WINSLOW, Ariz. – A Winslow police officer who fatally shot a Native American woman after responding to a convenience-store shoplifting nearly eight months ago has resigned from the department, city officials said Monday.
Austin Shipley decided to quit after a meeting in which he was confronted with the results of an internal affairs investigation into the March 27 shooting of Loreal Tsingine, according to a statement from the office of Winslow city manager Steven Pauken.
Shipley's resignation was effective immediately. No reason was immediately given, but Pauken said Shipley was not forced to resign.
The Mesa Police Department concluded an internal affairs investigation last week into the shooting. Before that, the Navajo County Attorney's Office had asked for an independent prosecutorial review, and the Maricopa County Attorney's Office announced in July that it found no evidence of criminal conduct by Shipley.
Authorities said the 27-year-old Tsingine was holding a pair of medical scissors and posing a threat to Shipley before she was shot five times on a sidewalk.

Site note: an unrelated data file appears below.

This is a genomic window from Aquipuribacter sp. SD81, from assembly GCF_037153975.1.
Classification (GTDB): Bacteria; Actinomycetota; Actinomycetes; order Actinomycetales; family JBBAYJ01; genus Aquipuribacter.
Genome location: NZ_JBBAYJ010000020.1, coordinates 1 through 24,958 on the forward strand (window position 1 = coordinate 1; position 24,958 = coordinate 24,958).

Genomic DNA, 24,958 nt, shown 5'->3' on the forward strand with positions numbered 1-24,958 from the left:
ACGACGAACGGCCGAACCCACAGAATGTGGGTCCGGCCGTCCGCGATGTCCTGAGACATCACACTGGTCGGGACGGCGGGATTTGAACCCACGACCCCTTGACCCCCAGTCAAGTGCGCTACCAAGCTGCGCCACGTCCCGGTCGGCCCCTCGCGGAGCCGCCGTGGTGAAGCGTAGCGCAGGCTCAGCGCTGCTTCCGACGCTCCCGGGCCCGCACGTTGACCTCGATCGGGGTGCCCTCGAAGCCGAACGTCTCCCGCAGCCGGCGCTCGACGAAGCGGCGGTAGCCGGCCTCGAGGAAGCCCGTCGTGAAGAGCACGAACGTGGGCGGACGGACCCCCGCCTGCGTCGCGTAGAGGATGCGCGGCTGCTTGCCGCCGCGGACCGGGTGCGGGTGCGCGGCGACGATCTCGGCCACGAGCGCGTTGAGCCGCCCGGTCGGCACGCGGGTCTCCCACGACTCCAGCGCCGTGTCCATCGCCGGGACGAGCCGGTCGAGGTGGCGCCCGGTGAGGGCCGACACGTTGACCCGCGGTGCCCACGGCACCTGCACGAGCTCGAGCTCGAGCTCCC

According to a police report, Shipley attempted to detain Tsingine, but she resisted arrest and was taken to the ground.
Shipley said Tsingine swung the scissors at him, and he retreated with his gun drawn and gave multiple commands for her to stop and drop the scissors.
The police report said Tsingine didn't comply and got up and aggressively ran at Shipley with scissors in hand before he shot her. She was pronounced dead at the scene.
Native American activists protested the shooting, saying it was excessive.
Tsingine's family has filed a $10.5 million notice of claim against the city, saying Shipley violated her civil rights and Winslow was negligent in "hiring, training, retaining, controlling and supervising" the policeman.
The wrongful-death claim filed in July is a precursor to a lawsuit and seeks $2 million for Tsingine's husband and $8.5 million for her 8-year-old daughter.
Lawyers for the city have declined comment on the claim, saying it's the city's policy not to talk about pending litigation.